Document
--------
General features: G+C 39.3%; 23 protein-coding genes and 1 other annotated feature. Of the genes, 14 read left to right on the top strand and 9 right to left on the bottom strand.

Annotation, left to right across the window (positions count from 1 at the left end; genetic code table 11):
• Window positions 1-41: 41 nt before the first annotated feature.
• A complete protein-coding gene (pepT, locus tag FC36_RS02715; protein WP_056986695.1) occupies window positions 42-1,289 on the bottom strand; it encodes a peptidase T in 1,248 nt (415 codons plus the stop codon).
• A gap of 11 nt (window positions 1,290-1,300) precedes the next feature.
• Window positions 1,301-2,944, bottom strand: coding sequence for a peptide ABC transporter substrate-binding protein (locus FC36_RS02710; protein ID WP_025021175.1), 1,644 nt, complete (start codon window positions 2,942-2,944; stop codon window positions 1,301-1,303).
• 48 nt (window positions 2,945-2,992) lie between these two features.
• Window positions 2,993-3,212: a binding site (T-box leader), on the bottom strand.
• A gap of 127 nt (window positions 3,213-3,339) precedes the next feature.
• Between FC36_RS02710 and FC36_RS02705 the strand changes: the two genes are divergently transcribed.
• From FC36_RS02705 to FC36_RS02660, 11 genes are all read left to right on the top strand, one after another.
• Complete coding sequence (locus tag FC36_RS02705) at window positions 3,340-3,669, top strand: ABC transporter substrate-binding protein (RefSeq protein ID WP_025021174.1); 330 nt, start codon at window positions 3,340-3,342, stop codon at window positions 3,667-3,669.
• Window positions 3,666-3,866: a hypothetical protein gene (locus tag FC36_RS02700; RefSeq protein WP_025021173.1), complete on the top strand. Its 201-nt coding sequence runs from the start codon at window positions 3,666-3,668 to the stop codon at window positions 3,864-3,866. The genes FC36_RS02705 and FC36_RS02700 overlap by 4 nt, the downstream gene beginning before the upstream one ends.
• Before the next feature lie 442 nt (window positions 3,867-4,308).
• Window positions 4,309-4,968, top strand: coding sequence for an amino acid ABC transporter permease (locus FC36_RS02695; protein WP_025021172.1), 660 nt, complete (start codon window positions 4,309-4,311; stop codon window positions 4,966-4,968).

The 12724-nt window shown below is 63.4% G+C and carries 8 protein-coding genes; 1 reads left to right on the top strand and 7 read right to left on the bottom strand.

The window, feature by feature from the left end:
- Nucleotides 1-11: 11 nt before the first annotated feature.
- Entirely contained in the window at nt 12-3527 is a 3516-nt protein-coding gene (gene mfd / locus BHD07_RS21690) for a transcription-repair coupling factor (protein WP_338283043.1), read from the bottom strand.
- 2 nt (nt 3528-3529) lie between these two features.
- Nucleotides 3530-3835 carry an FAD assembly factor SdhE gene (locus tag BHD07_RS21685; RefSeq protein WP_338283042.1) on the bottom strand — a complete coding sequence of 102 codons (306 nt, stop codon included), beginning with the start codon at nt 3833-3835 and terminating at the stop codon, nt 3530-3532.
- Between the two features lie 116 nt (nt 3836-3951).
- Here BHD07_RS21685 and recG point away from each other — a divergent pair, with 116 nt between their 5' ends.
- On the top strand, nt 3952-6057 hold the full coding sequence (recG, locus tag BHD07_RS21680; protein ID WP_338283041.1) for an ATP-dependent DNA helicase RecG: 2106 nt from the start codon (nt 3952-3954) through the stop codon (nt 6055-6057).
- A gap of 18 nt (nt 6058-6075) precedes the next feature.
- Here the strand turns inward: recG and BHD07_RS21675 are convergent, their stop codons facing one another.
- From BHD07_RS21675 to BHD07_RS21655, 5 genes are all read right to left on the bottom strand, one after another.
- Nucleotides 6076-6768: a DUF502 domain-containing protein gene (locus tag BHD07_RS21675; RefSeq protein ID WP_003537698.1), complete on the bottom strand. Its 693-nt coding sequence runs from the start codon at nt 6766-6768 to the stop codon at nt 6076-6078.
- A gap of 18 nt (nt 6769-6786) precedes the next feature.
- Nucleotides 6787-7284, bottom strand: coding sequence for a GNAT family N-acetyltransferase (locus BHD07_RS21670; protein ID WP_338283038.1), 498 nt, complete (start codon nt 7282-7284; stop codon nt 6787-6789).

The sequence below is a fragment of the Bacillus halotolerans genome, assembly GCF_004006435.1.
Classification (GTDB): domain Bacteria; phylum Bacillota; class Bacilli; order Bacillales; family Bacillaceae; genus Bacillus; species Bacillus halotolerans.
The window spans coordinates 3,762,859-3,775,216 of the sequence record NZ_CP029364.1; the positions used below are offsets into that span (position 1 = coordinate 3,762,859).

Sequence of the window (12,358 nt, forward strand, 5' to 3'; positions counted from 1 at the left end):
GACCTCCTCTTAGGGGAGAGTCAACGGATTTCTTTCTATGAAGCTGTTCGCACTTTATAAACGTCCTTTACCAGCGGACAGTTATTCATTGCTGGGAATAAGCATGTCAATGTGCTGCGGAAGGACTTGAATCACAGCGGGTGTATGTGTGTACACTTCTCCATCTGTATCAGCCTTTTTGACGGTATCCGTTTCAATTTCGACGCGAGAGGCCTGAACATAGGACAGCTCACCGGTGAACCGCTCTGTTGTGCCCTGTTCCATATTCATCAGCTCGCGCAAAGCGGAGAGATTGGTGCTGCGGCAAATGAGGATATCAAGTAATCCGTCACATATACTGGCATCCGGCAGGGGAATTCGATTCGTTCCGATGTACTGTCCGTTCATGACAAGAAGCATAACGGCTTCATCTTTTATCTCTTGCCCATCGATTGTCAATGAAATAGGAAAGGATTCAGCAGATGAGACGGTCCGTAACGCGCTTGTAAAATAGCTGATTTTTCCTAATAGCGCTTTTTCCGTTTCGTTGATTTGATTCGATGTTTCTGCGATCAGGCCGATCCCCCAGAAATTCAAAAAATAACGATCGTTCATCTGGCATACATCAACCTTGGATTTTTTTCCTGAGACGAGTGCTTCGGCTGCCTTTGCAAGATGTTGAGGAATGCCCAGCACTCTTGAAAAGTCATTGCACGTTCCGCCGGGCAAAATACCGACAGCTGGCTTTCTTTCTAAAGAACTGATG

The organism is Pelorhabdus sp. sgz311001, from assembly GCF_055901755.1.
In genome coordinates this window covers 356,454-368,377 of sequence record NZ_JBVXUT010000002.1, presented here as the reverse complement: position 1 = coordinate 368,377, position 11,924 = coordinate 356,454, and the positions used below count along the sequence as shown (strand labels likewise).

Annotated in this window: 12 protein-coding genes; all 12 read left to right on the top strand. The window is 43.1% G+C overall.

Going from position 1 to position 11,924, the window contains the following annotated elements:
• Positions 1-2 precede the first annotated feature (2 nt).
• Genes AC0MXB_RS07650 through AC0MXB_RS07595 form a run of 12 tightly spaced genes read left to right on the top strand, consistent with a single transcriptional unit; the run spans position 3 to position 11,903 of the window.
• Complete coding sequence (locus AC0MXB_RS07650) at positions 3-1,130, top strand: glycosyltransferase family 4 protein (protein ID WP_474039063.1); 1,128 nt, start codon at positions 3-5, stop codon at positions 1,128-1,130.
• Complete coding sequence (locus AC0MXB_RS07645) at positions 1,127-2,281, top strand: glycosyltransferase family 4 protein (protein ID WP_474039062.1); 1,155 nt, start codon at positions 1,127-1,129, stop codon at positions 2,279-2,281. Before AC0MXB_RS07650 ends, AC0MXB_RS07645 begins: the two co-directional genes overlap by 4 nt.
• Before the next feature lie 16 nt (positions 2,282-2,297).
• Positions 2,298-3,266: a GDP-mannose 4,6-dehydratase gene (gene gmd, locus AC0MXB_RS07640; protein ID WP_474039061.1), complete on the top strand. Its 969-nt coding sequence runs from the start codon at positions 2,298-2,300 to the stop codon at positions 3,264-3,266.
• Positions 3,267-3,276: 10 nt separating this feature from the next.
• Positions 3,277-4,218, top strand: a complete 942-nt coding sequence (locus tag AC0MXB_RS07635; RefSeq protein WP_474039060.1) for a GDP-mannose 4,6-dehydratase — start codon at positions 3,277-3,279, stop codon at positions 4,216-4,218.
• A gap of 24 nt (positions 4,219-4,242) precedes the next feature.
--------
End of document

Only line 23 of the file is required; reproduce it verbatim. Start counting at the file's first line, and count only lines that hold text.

- Here BHD07_RS21685 and recG point away from each other — a divergent pair, with 116 nt between their 5' ends.